Sporotrichosis is an infection of the skin caused by a fungus, Sporothrix schenckii. This fungus is related more closely to the mold on stale bread or the yeast used to brew beer than to bacteria that usually cause infections. The mold is found on rose thorns, hay, sphagnum moss, twigs, and soil. The infection is more common among gardeners, nursery workers, and farmers who work with roses, moss, hay, and soil.
Once the mold spores move into the skin, the disease takes days or even months to develop.
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Sporotrichosis usually begins when mold spores are forced under the skin by a rose thorn or sharp stick, although the infection can begin in apparently unbroken skin after contact with hay or moss carrying the mold.
More rarely, cats or armadillos can transmit the disease.
In rare cases, the fungus can be inhaled or ingested, causing infection to parts of the body other than the skin.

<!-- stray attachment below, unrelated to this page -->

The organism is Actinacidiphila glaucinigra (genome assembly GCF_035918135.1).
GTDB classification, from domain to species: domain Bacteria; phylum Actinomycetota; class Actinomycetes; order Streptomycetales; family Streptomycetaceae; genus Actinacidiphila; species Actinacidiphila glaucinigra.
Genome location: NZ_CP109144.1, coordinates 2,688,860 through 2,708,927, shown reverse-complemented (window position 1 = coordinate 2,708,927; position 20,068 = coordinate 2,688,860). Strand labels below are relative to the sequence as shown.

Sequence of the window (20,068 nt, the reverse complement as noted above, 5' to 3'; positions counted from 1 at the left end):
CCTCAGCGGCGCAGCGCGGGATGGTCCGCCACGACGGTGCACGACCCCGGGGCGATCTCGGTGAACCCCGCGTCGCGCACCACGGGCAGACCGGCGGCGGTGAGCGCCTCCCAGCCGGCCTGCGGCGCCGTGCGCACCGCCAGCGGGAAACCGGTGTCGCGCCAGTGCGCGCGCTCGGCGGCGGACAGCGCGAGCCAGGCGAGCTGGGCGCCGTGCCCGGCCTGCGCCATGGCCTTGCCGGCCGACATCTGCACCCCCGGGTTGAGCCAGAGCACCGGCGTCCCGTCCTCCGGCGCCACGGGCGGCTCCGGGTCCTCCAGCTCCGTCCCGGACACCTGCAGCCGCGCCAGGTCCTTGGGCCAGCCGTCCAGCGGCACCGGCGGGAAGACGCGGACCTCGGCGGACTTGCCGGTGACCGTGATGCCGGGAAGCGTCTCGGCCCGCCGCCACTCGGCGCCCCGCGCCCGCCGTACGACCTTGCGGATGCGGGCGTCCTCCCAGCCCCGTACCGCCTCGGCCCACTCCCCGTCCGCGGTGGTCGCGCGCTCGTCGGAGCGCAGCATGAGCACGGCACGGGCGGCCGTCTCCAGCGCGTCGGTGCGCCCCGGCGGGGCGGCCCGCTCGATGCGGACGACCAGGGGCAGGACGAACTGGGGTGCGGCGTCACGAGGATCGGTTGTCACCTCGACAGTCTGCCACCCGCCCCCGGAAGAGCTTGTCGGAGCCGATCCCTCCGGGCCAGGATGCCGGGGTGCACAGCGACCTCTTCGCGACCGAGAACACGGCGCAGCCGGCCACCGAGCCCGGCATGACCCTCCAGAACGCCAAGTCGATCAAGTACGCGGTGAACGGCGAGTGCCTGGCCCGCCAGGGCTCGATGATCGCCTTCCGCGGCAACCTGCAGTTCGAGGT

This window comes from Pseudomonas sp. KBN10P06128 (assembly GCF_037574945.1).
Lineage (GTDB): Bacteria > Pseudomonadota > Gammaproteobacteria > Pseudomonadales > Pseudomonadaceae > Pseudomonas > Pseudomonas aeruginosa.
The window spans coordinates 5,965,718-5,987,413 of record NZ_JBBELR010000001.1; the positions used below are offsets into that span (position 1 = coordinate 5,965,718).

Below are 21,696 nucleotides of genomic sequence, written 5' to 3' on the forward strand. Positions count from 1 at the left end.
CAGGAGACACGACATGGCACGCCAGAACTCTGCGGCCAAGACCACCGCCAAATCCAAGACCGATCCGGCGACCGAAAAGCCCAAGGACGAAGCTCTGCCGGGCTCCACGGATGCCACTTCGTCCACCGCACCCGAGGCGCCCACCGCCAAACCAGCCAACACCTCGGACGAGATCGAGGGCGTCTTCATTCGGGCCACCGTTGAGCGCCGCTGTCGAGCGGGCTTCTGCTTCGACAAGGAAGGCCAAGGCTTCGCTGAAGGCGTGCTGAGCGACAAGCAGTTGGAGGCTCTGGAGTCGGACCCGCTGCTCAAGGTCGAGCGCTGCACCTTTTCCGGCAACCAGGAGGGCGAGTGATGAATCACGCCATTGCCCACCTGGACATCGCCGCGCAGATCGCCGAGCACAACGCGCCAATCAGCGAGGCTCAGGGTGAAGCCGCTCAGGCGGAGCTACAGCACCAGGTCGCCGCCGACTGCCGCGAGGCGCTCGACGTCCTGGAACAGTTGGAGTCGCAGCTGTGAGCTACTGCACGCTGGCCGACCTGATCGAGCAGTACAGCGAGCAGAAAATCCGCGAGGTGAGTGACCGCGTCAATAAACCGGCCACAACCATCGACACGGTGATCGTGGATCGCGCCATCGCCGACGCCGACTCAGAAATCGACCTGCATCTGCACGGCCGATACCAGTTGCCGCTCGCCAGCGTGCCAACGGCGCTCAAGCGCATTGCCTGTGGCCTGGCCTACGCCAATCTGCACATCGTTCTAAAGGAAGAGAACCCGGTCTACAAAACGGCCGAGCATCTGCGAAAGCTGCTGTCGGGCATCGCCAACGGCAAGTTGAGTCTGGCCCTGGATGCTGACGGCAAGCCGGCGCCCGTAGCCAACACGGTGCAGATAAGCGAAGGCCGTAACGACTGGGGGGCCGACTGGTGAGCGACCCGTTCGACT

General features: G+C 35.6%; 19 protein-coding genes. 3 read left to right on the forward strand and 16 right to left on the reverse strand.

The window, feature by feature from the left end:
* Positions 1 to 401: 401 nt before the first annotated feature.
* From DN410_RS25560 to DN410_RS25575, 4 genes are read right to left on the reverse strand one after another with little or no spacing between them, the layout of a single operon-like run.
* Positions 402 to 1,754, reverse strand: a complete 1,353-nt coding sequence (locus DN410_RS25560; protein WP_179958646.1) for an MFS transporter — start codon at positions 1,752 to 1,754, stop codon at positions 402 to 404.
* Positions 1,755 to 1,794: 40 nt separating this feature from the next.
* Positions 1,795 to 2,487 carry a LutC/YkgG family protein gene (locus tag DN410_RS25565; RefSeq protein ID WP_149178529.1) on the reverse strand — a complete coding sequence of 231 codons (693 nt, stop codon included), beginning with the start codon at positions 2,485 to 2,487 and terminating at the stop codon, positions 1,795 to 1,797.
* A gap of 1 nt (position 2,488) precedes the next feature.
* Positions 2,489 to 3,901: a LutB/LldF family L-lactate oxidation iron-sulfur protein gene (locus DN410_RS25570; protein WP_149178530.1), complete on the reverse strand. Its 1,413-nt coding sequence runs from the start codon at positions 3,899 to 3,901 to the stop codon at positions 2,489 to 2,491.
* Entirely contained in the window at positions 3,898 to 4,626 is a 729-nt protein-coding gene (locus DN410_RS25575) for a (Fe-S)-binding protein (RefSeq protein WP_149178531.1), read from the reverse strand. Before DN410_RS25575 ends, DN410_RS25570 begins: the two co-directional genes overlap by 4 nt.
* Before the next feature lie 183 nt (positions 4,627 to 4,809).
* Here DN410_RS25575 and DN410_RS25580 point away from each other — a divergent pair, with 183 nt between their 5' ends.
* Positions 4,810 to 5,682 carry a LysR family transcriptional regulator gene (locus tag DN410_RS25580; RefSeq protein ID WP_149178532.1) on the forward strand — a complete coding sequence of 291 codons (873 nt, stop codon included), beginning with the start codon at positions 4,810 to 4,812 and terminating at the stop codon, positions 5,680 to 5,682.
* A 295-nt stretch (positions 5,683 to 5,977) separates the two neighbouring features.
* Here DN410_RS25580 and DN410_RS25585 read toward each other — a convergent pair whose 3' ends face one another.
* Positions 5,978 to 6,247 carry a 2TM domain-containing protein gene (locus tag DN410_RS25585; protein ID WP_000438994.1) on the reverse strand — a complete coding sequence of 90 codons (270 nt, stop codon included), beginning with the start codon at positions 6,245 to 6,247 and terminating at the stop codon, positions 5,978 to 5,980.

Sporotrichosis does not appear to be transmitted from person to person.
Symptoms of Sporotrichosis
The first symptom of sporotrichosis is a firm bump (nodule) on the skin that can range in color from pink to nearly purple. The nodule is usually painless or only mildly tender. Over time, the nodule may develop an open sore (ulcer) that may drain clear fluid. Untreated, the nodule and the ulcer become chronic and may remain unchanged for years.
In about 60% of cases, the mold spreads along the lymph nodes. Over time, new nodules and ulcers spread in a line up the infected arm or leg. These can also last for years.
In very rare cases, the infection can spread to other parts of the body, such as the bones, joints, lungs, and brain. This is more common among those with a weakened immune system. It can be difficult to treat and may be life threatening.